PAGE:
Congressional commission mulls new private sector reporting requirements
The Cyberspace Solarium Commission, a bipartisan group tasked last year with devising a strategy for defending the U.S. against cyberattacks, is almost ready to reveal its proposals to the world.
The commission’s final report, expected to be issued in March or April, may include new reporting requirements for the private sector that would incentivize better security practices, the commission’s co-chairs, Sen. Angus King, I-Maine, and Rep. Mike Gallagher, R-Wis., said Tuesday during a Council on Foreign Relations summit in Washington, D.C.
While the final language is unclear, the report is expected to include a sweeping set of proposals ranging from an overhaul of congressional oversight on cybersecurity issues to an assessment of the Pentagon’s offensive and defensive readiness. Whether there’s broader appetite outside of the 14-member commission to implement the recommendations, however, remains to be seen.
One idea the commission has entertained is convincing insurance companies to offer better rates to clients who follow specific guidelines meant to bolster their cybersecurity, King said. Insurance companies already are incentivizing clients to work with cybersecurity vendors considered more likely to stop data breaches, as CyberScoop has reported.
“How do we ensure they are at some minimal level of cybersecurity?” King said. “The insurance company will say to the company if you do these things your rate will be ‘x,’ if you don’t do these things it will be ‘2x.’”
The commission also has considered reporting requirements that would encourage companies to decrease the time it takes them to detect, evaluate, and remediate possible network intrusions.
The so-called 1:10:60 rule has been helpful in debating possible requirements, Gallagher said. That rule encourages firms to detect intrusions in one minute, have an analyst evaluate it in 10 minutes, and remediate it within 60 minutes. Meeting this benchmark, according to CrowdStrike data, would eradicate most hackers before they’re able to move beyond their initial entry point.
“You can imagine a world in which we require regulated companies or critical infrastructure to collect 1:10:60 data or something similar,” Gallagher said.
The focus of any such proposal would be to hold companies accountable in case of a breach, Gallagher said.
How the exact proposal on reporting detection and remediation might be adopted, however, is still being debated. In the meantime, Gallagher noted, the federal government could improve its own internal reporting, perhaps by sending Congress quarterly updates about agencies’ detection and remediation times.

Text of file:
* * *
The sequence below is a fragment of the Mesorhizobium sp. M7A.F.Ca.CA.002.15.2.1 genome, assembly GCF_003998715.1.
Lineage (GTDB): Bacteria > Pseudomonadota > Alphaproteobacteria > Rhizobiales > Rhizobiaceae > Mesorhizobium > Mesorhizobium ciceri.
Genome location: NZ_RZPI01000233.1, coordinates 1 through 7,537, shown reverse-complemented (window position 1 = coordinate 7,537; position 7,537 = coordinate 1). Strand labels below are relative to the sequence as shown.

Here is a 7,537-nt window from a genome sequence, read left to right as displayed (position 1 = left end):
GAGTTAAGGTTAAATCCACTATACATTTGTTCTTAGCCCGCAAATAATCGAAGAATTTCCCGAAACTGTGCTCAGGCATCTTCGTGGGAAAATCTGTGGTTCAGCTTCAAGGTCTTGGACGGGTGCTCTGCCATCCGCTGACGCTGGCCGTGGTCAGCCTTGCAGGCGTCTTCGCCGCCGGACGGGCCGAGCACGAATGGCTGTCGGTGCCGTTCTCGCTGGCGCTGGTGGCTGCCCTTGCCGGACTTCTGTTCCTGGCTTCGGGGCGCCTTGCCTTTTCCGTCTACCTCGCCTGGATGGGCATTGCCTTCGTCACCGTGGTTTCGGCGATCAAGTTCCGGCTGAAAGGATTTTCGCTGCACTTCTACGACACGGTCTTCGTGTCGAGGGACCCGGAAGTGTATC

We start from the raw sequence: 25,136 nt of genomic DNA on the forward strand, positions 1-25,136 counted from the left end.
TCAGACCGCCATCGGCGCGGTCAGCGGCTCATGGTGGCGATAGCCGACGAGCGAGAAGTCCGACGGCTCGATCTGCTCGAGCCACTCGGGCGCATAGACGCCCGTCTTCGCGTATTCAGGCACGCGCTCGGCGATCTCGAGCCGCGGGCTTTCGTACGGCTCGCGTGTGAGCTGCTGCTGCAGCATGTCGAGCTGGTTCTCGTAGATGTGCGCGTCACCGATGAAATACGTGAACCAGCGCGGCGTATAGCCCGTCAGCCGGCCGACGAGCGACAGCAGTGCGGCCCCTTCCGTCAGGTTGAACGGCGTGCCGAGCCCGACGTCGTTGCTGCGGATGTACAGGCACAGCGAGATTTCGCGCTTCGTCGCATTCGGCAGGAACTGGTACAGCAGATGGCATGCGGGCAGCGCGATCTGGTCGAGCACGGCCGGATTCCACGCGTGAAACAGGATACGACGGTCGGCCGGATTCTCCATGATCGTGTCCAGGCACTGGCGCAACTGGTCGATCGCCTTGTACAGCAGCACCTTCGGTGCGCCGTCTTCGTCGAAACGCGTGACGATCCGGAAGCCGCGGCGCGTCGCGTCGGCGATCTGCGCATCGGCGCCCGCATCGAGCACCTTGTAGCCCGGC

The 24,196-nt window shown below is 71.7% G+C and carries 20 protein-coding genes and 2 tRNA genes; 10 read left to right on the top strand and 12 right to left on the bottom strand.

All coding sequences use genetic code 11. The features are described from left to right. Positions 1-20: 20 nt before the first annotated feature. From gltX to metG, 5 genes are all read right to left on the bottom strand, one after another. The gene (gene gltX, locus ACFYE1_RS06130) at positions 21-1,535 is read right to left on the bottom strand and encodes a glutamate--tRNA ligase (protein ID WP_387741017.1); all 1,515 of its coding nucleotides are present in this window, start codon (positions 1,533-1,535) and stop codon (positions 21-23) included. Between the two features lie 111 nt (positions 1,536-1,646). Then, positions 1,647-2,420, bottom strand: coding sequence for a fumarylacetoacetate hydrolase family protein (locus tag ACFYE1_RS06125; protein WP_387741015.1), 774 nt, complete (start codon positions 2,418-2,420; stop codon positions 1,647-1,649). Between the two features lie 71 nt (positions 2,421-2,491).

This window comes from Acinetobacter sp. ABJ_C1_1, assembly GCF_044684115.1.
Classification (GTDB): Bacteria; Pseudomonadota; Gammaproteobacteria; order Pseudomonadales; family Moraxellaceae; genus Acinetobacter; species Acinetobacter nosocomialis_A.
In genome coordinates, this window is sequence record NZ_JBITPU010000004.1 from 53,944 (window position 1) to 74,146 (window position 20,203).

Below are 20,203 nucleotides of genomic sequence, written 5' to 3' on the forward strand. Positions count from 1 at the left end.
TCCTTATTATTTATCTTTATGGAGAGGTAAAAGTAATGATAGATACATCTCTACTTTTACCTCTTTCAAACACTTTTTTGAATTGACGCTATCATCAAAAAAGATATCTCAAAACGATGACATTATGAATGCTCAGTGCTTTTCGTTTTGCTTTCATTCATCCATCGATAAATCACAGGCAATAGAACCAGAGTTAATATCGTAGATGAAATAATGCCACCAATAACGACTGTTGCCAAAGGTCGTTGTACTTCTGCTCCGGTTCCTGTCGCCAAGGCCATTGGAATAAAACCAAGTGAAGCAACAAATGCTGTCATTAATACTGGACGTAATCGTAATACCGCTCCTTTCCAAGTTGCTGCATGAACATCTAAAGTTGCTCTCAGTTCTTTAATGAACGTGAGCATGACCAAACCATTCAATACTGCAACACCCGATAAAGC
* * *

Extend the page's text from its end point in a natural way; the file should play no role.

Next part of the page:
Changing behavior in Washington, too
The Solarium’s report may present Congress with some structural proposals that could enhance its oversight of cybersecurity issues, the co-chairs said.
The commission is unanimous that Congress needs to change how it conducts cybersecurity oversight, according to King, and the Solarium report may present lawmakers with proposals on how to expands their visibility into cybersecurity gaps. One way to do that could be to create a select committee to oversee cybersecurity issues, he said.
For now, it seems, many of the commission’s proposals will be focused on “enhancing” the role of the Department of Homeland Security’s Cybersecurity and Infrastructure Security Agency (CISA). Hiring initiatives may be a priority, Gallagher suggested.
Recommendations for the White House could make an appearance in the final report as well.
“There is near unanimity on the need to get a focal point in the White House to do oversight of the cyber community,” Gallagher said.
The White House cybersecurity coordinator, a role that then-national security adviser John Bolton eliminated in 2018, has not resurfaced despite Bolton’s departure.
The commission also will mandate the Pentagon conduct internal assessments of the operational capacity of different cyber personnel in the Department of Defense. Such a change could provide insight on how U.S. Cyber Command personnel, for example, are functioning under a new Pentagon strategy of being more aggressive in cyberspace, known as “defending forward,” according to Gallagher.
The commission has also been debating how hiring can and should be different for cybersecurity posts at the Pentagon.
“Do you need a cyberwarrior to do 100 pushups? We don’t want to lower the standards of the military, but we need to be able to tailor the requirements to the job,” King said.